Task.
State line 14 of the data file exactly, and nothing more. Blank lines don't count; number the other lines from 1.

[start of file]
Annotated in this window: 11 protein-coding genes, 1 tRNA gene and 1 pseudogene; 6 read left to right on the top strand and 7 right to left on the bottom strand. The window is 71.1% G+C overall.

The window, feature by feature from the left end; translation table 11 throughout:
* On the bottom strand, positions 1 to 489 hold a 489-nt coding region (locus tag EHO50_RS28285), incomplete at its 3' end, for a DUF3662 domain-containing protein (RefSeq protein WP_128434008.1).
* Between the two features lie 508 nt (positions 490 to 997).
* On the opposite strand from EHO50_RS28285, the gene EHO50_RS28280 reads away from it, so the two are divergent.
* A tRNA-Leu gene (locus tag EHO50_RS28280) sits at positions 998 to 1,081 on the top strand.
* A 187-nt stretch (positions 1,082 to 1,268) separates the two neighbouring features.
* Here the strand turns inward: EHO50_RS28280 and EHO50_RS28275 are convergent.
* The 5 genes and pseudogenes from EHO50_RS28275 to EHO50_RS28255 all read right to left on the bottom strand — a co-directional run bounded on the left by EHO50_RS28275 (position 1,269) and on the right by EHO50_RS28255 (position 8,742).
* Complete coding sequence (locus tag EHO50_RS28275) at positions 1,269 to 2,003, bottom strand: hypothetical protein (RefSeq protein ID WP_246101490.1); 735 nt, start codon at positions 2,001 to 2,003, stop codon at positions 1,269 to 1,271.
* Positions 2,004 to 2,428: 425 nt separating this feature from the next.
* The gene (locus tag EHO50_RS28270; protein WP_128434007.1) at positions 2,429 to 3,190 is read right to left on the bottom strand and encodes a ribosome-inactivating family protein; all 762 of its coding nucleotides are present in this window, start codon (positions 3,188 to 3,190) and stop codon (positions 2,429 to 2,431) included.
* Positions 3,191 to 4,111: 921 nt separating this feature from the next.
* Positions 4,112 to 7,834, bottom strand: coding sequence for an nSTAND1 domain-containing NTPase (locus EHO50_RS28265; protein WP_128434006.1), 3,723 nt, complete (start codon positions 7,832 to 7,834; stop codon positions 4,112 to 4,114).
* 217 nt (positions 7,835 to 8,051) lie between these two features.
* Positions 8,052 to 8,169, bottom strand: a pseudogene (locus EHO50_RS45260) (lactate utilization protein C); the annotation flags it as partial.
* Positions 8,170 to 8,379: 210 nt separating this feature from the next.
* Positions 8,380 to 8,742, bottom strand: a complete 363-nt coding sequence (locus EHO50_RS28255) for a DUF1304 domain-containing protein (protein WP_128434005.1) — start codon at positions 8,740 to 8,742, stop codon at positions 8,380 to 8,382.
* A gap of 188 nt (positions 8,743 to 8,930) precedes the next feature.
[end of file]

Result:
* Positions 4,112 to 7,834, bottom strand: coding sequence for an nSTAND1 domain-containing NTPase (locus EHO50_RS28265; protein WP_128434006.1), 3,723 nt, complete (start codon positions 7,832 to 7,834; stop codon positions 4,112 to 4,114).